Theme Security Checking in WordPress

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A lot of people talk about security in WordPress, but they don’t always talk about security measures you can take with your theme. There are three main areas in which you should be concerned about security: where you acquire your themes from; checking for malicious code; and checking if your theme uses Tim Thumb.


WordPress Theme Security

There are a lot of themes out there and a lot of places to get them. If you are looking for off the shelf, I recommend looking at some of the major theme houses, the official WordPress theme repository, theme roundups articles from major blogs, or my post on themes. These sources generally scan themes and make sure that they don’t contain malicious code.

However, since I tend to be concerned about security, I run any theme that I’m using through the Theme Authenticity Checker. It’s a very easy to use plugin that scans for known malicious problems.

The second security measure I take is to find out if theme uses the Tim Thumb script. Older versions of this script are known to have security holes which can allow your site to be hacked. So, if the theme uses Tim Thumb, then I add the Timthumb Vulnerability Scanner plugin.

The last major step that I take is to remove unused themes. Since hackers can use weaknesses in non-active themes, I remove them. If you keep more than the one you are using around, you will need to make sure that it stays up to date and does not have any problems. For more information on updating, read my post on Updating WordPress.

Theme Authenticity Checker

Theme Authenticity Checker (TAC) is an easy to use plugin which scans all of the themes installed on your WordPress website.

Once you have installed the TAC plugin it will be available under Appearance, then TAC.


When you go to the TAC page you will see a listing of all of your installed themes and their results. You are looking for the big green labels that say “Theme Ok!”. If you don’t get these green labels, then you should be very concerned.

There may be some additional information next to a particular theme, such as the “23 Static Links Found”. This does not mean there is a problem, just that there are static links. When themes are customized they can contain static links (such as this case). If TAC thought that the static links were to malicious sources, it would notify you of that. Still, looking at the details and visually verifying that the links are fine isn’t a bad idea.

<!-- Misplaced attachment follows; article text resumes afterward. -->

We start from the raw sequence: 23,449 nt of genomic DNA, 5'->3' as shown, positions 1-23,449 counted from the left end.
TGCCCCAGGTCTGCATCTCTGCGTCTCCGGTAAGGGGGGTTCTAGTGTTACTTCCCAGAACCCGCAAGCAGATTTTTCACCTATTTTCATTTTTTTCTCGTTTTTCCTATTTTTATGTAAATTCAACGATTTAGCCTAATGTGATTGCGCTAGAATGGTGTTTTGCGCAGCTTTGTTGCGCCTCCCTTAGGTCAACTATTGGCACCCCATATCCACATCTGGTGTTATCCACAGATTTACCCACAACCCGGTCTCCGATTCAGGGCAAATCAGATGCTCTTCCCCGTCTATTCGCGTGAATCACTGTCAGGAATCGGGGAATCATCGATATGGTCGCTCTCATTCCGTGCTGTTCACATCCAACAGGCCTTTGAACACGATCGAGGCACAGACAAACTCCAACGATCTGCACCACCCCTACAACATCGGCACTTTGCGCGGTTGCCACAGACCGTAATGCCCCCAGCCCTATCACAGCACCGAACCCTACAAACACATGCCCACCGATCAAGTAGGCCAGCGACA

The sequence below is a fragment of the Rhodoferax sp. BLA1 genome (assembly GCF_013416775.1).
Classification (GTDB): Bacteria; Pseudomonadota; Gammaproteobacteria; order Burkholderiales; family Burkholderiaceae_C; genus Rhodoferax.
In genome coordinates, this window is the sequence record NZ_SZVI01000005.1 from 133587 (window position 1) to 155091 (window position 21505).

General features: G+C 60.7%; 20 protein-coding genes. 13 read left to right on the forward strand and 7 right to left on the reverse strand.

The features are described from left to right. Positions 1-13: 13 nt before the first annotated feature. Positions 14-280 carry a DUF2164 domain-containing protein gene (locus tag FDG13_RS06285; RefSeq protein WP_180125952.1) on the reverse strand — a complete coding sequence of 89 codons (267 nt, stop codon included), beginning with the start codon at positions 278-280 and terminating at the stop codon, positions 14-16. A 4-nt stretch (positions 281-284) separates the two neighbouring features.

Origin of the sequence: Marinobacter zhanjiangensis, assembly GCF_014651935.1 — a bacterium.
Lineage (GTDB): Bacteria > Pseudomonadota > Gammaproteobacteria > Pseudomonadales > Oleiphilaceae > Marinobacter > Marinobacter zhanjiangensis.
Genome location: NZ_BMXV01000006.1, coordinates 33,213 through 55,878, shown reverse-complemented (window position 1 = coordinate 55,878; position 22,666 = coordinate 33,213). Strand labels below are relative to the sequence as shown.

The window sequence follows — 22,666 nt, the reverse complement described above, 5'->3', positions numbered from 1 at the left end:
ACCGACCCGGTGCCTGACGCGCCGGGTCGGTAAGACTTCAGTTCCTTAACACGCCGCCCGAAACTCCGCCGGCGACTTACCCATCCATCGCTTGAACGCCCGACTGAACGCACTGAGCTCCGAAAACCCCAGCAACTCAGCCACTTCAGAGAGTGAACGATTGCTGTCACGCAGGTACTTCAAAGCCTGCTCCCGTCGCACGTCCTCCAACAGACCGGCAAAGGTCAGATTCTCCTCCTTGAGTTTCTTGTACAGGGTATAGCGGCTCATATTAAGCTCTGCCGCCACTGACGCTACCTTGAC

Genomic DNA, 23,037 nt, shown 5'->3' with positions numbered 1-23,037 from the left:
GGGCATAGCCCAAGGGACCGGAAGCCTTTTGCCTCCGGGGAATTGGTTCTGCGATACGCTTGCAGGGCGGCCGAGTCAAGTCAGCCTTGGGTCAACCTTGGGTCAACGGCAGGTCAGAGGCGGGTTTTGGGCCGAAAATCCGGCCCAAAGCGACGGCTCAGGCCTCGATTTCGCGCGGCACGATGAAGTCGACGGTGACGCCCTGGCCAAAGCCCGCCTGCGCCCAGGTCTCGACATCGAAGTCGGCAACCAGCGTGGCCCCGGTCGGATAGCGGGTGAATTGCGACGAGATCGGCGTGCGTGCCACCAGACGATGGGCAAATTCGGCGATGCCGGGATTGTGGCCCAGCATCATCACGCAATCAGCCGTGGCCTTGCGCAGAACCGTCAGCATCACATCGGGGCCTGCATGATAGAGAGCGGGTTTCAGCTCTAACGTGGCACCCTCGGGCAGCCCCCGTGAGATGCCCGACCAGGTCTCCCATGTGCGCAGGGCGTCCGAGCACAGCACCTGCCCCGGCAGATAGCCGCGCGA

The “by Anonymous” just means that the theme author has not included an author attribute. If you know the source where you acquired this theme, then this does not necessarily mean there are any problems. If you don’t know the source is reliable, then you may be concerned.


Timthumb Vulnerability Scanner

Timthumb Vulnerability Scanner (TVS) puts itself in an unusual location, it is located in Tools.


TVS will by default set itself to scan your theme daily to make sure that your script is up to date. However, I recommend when you first install the plugin that you run a manual scan.


To manually check (or view status), go to Tools, then Timthumb Scanner. You will see a blue “Scan!” button, click it. TVS will now scan your theme and check for your version of the Tim Thumb script. The results will be displayed in “Scan Results”. You are looking for a green “Up to Date” message.


If, however, your results display a red “Vulnerable” message, you want to update your Tim Thumb script. To do so, click on the checkbox next to Status and then click on “Upgrade Selected Files”.


After running the update you will see two messages at the top of the screen. The first will tell you that the download has happened successfully and the second will tell you that the script updated successfully. After updating your Tim Thumb script, you may need to the settings for your image sliders. Sometimes the settings get reset to defaults.



Making sure that you acquire your theme from a reliable source and checking for security problems is important for any new theme you want to use. As you can see, these steps are not particularly time consuming and they can save your WordPress website! As the saying goes “trust, but verify”.

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2 thoughts on “Theme Security Checking in WordPress

    • You shouldn’t be using nulled themes. You should either purchase a theme properly from a developer or use an open source free theme.

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